In July, the company discovered gas with its Nidoco North West 2 well, drilled from an onshore location to reach the deviated offshore Nooros reservoir.
Eni followed up with the successful Nidoco NW 3 appraisal well, also drilled from onshore. This encountered a 65-m (213-ft) thick gas-bearing sandstone layer of Messianian age with good petrophysical properties.
The field has an estimated 15 bcm (530 bcf) of in-place gas, and associated condensates. Eni started production in September – currently Nooros is producing more than 15,000 boe/d, but this should double to 30,000 boe/d once a new well comes online at the end of November, building to a plateau of 70,000 boe/d during the first half of 2016.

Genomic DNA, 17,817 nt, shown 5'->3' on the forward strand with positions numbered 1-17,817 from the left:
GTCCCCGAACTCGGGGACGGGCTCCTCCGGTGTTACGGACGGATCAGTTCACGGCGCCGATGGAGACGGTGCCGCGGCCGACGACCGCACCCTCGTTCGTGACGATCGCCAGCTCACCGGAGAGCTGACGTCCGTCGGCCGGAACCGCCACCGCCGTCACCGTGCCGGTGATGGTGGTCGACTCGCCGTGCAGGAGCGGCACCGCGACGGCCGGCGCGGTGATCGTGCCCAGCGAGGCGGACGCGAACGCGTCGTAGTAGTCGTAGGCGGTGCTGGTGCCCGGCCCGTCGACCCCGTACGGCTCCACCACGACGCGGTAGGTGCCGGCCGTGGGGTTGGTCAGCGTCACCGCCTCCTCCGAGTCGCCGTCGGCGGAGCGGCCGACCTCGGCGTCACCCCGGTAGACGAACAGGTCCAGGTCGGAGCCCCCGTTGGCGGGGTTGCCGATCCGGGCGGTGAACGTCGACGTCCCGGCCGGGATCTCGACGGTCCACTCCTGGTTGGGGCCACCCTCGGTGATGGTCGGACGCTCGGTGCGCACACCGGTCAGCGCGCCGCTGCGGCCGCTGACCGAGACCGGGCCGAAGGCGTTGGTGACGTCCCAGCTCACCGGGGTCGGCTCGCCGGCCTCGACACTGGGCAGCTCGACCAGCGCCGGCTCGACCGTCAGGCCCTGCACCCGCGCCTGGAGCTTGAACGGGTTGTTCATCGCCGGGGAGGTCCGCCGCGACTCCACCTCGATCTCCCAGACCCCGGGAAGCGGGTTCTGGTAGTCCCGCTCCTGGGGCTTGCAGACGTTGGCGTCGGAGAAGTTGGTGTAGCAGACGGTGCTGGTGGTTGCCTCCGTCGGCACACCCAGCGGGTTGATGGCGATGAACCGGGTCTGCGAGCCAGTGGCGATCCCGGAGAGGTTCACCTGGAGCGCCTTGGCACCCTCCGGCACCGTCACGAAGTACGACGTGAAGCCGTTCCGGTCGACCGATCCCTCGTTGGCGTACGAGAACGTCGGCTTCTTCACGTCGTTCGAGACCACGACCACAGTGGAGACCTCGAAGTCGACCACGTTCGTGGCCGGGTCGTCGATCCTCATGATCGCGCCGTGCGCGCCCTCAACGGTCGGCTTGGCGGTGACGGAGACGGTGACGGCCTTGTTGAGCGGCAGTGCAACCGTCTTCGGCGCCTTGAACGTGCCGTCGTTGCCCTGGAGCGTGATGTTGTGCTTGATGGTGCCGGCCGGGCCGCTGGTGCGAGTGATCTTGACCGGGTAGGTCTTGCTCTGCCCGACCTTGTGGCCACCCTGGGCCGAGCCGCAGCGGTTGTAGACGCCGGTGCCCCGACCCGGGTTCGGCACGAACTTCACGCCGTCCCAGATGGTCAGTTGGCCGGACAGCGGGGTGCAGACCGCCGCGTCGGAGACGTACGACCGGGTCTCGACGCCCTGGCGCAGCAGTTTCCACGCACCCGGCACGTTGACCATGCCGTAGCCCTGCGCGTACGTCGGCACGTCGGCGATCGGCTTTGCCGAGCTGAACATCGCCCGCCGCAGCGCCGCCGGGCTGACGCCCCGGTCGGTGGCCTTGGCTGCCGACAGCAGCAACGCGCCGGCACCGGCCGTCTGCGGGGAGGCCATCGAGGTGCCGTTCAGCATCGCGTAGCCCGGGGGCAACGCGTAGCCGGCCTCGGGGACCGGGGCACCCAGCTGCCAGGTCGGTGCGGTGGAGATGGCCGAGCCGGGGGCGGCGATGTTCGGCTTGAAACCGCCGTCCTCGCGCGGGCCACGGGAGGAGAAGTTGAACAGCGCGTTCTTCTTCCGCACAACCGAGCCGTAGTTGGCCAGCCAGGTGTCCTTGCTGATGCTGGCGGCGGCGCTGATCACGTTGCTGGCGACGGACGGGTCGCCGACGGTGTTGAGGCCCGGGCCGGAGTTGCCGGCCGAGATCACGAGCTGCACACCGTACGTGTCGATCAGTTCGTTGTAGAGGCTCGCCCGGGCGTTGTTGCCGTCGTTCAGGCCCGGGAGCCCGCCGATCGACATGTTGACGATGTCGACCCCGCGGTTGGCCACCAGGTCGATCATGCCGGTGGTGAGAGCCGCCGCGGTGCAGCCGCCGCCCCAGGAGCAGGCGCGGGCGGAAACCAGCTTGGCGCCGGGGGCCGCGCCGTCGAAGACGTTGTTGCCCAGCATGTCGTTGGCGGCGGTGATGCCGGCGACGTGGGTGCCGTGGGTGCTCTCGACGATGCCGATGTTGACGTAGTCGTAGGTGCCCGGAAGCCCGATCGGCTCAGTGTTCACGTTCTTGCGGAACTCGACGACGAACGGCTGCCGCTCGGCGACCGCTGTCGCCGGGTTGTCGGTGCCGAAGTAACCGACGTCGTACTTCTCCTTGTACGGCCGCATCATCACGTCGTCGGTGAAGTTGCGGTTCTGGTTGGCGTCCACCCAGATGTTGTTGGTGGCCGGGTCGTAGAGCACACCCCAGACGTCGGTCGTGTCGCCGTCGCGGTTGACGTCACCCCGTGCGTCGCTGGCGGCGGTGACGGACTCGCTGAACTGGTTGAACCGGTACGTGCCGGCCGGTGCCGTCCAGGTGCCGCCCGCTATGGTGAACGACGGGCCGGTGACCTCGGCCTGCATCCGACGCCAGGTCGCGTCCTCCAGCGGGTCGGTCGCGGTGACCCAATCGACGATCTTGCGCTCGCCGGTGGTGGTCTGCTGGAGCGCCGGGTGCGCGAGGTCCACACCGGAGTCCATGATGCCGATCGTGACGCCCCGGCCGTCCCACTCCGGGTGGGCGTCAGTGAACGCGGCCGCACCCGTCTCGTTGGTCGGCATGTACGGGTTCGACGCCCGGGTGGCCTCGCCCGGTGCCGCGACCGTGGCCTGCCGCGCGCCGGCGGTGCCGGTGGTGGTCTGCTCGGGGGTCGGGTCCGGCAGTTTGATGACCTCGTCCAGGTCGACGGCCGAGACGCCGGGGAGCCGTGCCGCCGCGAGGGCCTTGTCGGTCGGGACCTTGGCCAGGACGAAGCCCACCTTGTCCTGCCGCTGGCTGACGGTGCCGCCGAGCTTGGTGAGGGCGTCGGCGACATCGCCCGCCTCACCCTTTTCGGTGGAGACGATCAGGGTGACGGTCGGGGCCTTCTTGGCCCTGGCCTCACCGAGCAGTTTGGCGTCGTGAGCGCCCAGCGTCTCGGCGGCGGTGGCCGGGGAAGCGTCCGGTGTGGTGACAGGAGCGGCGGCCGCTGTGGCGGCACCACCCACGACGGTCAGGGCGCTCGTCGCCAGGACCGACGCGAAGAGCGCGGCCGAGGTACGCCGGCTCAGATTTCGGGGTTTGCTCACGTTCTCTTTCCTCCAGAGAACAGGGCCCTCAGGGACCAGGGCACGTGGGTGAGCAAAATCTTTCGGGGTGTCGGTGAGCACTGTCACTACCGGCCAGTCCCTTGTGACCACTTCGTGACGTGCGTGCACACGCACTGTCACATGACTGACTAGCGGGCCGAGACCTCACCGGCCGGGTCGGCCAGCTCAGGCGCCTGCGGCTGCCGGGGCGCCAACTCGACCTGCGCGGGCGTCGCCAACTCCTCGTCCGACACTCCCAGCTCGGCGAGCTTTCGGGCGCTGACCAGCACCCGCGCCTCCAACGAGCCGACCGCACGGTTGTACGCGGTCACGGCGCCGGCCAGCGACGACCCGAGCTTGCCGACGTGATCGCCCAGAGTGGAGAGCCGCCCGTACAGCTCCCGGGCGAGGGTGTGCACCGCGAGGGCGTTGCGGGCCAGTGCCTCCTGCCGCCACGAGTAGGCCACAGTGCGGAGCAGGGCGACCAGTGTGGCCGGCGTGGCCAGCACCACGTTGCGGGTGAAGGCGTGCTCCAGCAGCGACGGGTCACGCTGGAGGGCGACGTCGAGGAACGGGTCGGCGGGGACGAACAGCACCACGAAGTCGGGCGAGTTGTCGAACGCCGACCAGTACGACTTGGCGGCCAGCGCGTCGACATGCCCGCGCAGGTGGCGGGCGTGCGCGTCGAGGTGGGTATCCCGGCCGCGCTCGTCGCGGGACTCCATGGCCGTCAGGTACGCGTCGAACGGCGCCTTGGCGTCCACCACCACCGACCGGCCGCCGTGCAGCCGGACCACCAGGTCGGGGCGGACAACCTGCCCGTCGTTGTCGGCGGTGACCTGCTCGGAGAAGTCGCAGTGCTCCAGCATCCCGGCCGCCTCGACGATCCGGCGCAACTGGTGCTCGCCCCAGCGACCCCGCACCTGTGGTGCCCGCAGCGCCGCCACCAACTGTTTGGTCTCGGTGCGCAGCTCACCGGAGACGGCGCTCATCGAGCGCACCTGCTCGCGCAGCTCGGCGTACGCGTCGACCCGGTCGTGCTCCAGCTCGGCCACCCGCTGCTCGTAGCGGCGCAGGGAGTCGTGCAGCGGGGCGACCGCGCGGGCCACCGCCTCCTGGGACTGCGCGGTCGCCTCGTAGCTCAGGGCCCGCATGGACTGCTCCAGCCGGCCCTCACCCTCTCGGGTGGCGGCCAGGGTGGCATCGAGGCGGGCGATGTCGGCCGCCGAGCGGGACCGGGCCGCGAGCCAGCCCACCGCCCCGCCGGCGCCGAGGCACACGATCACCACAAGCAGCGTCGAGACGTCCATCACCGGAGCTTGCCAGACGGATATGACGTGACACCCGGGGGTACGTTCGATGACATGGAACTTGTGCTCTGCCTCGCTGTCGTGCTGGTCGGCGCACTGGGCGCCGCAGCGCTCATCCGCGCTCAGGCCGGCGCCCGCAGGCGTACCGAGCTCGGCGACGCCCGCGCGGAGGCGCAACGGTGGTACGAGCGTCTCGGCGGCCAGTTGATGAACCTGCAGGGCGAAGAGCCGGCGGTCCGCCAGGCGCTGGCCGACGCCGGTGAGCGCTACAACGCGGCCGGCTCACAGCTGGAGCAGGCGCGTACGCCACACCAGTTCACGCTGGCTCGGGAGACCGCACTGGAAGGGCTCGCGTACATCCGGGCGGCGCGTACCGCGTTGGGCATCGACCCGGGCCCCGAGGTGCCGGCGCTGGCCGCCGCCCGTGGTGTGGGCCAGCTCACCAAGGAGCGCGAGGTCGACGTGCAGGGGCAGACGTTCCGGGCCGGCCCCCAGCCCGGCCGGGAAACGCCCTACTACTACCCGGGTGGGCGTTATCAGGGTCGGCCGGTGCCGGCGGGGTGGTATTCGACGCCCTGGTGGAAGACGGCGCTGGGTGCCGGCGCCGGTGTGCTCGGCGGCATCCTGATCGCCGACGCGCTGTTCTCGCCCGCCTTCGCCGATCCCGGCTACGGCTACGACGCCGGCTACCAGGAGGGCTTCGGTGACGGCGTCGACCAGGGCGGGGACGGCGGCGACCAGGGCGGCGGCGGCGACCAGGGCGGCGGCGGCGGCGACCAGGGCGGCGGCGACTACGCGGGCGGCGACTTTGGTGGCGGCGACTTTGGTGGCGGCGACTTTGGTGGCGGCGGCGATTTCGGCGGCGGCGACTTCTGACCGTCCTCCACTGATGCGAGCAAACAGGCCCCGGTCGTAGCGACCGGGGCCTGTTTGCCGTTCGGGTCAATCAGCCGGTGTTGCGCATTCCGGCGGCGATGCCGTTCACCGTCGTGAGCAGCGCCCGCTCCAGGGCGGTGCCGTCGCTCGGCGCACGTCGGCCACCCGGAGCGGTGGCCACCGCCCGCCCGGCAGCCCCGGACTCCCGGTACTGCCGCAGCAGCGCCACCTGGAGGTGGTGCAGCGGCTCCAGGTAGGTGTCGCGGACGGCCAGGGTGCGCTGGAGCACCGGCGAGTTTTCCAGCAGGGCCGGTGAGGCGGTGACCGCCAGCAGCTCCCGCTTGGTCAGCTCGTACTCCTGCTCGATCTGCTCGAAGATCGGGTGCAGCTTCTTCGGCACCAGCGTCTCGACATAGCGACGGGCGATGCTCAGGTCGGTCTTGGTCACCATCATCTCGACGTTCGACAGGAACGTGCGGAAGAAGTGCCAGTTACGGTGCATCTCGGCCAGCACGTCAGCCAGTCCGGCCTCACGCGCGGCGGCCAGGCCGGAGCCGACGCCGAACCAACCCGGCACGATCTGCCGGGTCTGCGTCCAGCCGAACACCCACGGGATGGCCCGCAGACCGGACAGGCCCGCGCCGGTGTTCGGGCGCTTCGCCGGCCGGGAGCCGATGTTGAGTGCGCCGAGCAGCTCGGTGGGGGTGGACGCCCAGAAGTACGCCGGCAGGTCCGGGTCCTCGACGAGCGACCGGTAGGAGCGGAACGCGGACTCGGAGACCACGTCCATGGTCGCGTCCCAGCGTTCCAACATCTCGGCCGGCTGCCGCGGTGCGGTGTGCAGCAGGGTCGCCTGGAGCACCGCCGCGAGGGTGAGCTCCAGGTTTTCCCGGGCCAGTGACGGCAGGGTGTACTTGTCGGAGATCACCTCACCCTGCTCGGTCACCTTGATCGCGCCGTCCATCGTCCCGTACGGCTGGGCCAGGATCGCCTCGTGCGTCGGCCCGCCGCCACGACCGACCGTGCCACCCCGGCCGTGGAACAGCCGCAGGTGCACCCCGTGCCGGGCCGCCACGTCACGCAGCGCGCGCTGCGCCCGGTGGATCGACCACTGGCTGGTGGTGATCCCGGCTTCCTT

Gas and condensates are sent to the Abu Madi treatment plant, 25 km (15.5 mi) from the discovery, then routed in the Egyptian network.
Eni plans to drill three more exploration wells in the license area.
The company, via its subsidiary IEOC, has a 75% stake in the surrounding Abu Madi West license: BP holds the remaining 25%. The operator is Petrobel, a joint venture between IEOC and state-owned Egyptian General Petroleum Corp.
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